What “Kids for Cash” Can Teach Us About Juvenile Justice

In late October, the Coalition for Public Safety hosted an event on the impact of incarcerating juveniles. The event included a screen of Kids for Cash, a groundbreaking documentary that details a scandal that rocked Luzerne County, Pennsylvania. Following the screening, Robert May, the producer and director of the documentary; Marsha Levick of the Juvenile Law Center; Jennifer Bellamy of the American Civil Liberties Union; and yours truly discussed the documentary and efforts to reform the juvenile justice system.

Back in August, I wrote about Kids for Cash after watching it for the first time and the broader topic of juvenile justice. After hearing the stories of the children who were the victims of this scandal, which involved the construction of a private juvenile detention center for kickbacks to judges who sent thousands of children to the facility, often for relatively minor offenses. These children were treated as commodities.

Justin Bodnar, for example, was sent to juvenile detention when he was 12 years old for using obscene language during an incident with another student’s mother. It put his sent his life in a downward spiral. It was in juvenile where he tried marijuana and heroin for the first time. Now in his early 20s, Bodnar is trying to get his life back on track. His story is just one of several told in the documentary. Others include Hillary Transue, who created a fake MySpace page to lampoon a teacher, and Ed Kenzakoski, a high school wrestler who had drug paraphernalia in his truck.

Kenzakoski never recovered from the experience. He became a different person and got into trouble again, this time as an adult. He took his life in 2010. Perhaps one of the most powerful and tear-jerking moments in the documentary is when a clip of his mother, Sandy Fonzo, is seen yelling at one of the judges prosecuted for the scandal. "Do you remember me? Do you remember my son, an all-star wrestler?" she screamed at Judge Mark Ciavarella. "He’s gone! He shot himself in the heart."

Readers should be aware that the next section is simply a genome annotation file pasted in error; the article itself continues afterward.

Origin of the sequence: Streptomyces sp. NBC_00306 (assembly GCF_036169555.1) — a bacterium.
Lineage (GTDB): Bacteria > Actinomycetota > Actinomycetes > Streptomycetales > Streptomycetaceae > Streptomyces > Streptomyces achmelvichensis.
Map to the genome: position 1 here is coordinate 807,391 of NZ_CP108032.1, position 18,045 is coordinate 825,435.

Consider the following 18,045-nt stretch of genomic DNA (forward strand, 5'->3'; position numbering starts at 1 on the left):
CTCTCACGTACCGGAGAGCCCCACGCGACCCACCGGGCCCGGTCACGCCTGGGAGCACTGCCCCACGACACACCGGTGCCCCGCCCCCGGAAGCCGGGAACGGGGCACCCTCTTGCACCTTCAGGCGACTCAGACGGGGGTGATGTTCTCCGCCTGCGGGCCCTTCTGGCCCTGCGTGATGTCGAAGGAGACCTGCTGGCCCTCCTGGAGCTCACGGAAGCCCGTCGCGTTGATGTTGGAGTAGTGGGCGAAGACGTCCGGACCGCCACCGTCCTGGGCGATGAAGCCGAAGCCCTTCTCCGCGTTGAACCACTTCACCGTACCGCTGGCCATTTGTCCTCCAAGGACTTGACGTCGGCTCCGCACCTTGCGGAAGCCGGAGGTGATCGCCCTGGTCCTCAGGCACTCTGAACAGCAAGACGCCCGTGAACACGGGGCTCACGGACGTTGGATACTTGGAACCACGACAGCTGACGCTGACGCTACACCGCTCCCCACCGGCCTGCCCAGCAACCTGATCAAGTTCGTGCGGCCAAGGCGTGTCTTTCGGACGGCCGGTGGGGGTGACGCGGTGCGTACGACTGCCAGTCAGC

Often, people are quick to say that juvenile who make mistakes should be taught a tough lesson early on about crime and punishment.The stories of most of those featured in Kids for Cash may be unusual in that they were prosecuted for minor or questionable offenses, but most young people sentenced to some form of detention are status offenders, meaning that they have committed offenses that would not be crimes if they were adults.

A 2013 Vera Institute study notes that of 10,400 cases, 36 percent of status offenses were for skipping school, 22 percent involved liquor violations, 11 percent were related to running away from home, and 10 percent involved curfew violations. These are mistakes that can be handled in ways that do not involve sentences to juvenile facilities. Intervention programs like those implemented in Texas and Ohio are a more effective and less costly means to rehabilitate or reform juvenile offenders.

As I said on the panel after the screening of the documentary, it would have been easy for my life take a different path. I lost my father at a young age and struggled with anger problems and depression throughout the rest of my childhood and into my 20s, when I finally dealt with my father’s death. Two of my relatives had very similar experiences, both losing their fathers when they were in their youths. One became an alcoholic, and the other turned to drugs. The latter, however, managed to straighten out his life and started a prison ministry and halfway house for adult offenders who are trying to put their lives back on the right course.

Not long after my father passed away, I got caught shoplifting. Thankfully, despite my attitude toward security, the store manager did not press charges and let me go. Nevertheless, it was a wake-up call, one that kept my life from going in an entirely different direction. Outside of the aforementioned incident, I had a great mother who kept me on the right path and I stayed out of trouble for the rest of my childhood. The worst thing she really had to worry about by the time I graduated from high school was my staying out too late with my bandmates.

Again, I was lucky. Not everyone has the same positive influences and family support that I had when I was going through a very tough time in my life. Really, anyone of us could have been one of the children who became victims in the "kids for cash" scandal, which is why we have to approach juvenile justice in a very different way, such as evidenced-based programs designed to keep young offenders from becoming repeat offenders and allowing them to seek expungement of their records when they have completed their sentences. This will allow them to pursue educational and employment opportunities that they may have otherwise been denied with a record hanging over their heads.